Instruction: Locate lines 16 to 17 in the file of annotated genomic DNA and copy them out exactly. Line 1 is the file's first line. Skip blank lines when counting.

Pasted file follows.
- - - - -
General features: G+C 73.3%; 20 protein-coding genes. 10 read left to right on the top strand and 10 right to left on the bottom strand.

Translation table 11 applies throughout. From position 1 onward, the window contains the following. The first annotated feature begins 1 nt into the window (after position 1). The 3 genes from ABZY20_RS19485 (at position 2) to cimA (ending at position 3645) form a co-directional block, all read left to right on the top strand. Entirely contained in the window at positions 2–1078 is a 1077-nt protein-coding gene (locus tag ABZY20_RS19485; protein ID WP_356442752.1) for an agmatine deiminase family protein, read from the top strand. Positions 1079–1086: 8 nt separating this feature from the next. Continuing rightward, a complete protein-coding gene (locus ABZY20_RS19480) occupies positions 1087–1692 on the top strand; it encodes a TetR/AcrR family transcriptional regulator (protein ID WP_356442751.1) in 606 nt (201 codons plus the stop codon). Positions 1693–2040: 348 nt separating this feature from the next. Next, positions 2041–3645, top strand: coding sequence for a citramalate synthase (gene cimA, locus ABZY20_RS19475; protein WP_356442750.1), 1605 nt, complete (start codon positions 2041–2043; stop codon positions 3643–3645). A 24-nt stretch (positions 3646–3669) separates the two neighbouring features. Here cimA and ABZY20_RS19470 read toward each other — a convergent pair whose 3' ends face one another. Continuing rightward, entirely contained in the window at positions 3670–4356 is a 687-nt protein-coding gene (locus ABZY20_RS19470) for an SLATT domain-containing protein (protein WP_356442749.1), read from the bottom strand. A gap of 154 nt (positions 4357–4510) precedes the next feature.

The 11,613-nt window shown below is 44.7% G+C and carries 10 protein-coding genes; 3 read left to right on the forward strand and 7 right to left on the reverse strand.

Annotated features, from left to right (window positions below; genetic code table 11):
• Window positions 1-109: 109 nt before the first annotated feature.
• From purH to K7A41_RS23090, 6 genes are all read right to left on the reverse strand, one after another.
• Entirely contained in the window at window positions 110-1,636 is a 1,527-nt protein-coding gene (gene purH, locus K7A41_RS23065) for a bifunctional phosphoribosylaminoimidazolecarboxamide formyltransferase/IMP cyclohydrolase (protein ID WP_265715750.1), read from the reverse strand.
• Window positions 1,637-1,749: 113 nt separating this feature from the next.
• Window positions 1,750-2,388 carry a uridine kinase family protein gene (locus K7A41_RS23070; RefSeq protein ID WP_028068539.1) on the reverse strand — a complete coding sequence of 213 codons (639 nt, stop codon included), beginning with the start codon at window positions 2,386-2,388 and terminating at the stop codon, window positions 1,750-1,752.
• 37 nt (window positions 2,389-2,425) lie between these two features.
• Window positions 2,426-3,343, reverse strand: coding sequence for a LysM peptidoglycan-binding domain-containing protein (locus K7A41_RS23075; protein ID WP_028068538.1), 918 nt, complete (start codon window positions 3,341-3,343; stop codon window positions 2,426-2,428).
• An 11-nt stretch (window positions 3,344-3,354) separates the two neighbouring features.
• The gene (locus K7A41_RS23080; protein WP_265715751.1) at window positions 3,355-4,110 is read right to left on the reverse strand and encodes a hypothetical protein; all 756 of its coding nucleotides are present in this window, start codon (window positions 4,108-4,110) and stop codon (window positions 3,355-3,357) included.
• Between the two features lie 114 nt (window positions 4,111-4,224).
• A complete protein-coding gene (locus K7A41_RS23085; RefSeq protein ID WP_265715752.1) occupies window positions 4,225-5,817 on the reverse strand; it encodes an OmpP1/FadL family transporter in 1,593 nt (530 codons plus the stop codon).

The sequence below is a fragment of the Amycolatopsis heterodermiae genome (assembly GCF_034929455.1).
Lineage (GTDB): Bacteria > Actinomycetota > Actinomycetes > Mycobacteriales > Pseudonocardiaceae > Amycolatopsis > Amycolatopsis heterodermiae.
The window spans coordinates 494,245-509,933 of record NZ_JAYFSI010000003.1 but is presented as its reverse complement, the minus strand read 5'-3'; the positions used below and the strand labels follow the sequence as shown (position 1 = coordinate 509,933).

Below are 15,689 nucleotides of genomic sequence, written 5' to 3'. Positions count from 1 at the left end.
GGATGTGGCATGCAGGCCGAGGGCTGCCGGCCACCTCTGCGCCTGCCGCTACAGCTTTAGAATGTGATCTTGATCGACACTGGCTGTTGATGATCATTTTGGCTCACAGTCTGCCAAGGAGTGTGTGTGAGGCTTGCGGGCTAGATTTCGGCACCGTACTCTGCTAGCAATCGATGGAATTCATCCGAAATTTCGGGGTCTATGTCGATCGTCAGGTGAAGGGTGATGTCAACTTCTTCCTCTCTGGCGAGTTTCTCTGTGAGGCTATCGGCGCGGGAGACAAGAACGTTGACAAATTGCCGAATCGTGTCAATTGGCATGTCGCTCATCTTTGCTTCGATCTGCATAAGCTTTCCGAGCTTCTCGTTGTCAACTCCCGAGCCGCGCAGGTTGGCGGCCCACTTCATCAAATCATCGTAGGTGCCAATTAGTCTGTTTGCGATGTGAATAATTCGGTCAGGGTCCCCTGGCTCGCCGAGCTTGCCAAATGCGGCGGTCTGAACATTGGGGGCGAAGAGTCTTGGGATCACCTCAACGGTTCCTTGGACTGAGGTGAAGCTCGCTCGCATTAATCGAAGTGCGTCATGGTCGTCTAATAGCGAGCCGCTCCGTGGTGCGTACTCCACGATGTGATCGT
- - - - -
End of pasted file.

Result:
The sequence below is a fragment of the Amycolatopsis heterodermiae genome (assembly GCF_034929455.1).
Lineage (GTDB): Bacteria > Actinomycetota > Actinomycetes > Mycobacteriales > Pseudonocardiaceae > Amycolatopsis > Amycolatopsis heterodermiae.